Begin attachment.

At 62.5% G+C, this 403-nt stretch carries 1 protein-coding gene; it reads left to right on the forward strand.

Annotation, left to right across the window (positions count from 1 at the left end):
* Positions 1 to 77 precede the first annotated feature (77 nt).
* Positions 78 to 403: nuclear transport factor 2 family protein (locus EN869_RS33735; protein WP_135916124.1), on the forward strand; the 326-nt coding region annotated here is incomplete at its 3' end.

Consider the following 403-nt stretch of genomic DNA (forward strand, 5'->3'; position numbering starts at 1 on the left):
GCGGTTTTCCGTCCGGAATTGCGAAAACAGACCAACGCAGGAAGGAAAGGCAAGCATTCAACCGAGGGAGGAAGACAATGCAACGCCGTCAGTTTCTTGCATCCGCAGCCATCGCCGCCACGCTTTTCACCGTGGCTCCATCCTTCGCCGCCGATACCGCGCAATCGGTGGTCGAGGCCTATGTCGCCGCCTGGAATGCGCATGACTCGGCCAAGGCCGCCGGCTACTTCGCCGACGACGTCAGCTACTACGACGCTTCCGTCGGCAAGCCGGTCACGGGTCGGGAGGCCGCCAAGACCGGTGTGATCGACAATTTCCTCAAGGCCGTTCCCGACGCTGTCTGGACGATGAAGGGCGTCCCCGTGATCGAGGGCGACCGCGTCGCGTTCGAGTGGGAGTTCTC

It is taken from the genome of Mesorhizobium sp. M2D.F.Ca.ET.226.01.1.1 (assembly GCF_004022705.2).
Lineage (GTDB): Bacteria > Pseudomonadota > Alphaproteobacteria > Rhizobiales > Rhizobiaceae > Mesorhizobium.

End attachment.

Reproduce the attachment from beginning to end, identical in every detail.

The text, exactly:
At 62.5% G+C, this 403-nt stretch carries 1 protein-coding gene; it reads left to right on the forward strand.

Annotation, left to right across the window (positions count from 1 at the left end):
* Positions 1 to 77 precede the first annotated feature (77 nt).
* Positions 78 to 403: nuclear transport factor 2 family protein (locus EN869_RS33735; protein WP_135916124.1), on the forward strand; the 326-nt coding region annotated here is incomplete at its 3' end.

Consider the following 403-nt stretch of genomic DNA (forward strand, 5'->3'; position numbering starts at 1 on the left):
GCGGTTTTCCGTCCGGAATTGCGAAAACAGACCAACGCAGGAAGGAAAGGCAAGCATTCAACCGAGGGAGGAAGACAATGCAACGCCGTCAGTTTCTTGCATCCGCAGCCATCGCCGCCACGCTTTTCACCGTGGCTCCATCCTTCGCCGCCGATACCGCGCAATCGGTGGTCGAGGCCTATGTCGCCGCCTGGAATGCGCATGACTCGGCCAAGGCCGCCGGCTACTTCGCCGACGACGTCAGCTACTACGACGCTTCCGTCGGCAAGCCGGTCACGGGTCGGGAGGCCGCCAAGACCGGTGTGATCGACAATTTCCTCAAGGCCGTTCCCGACGCTGTCTGGACGATGAAGGGCGTCCCCGTGATCGAGGGCGACCGCGTCGCGTTCGAGTGGGAGTTCTC

It is taken from the genome of Mesorhizobium sp. M2D.F.Ca.ET.226.01.1.1 (assembly GCF_004022705.2).
Lineage (GTDB): Bacteria > Pseudomonadota > Alphaproteobacteria > Rhizobiales > Rhizobiaceae > Mesorhizobium.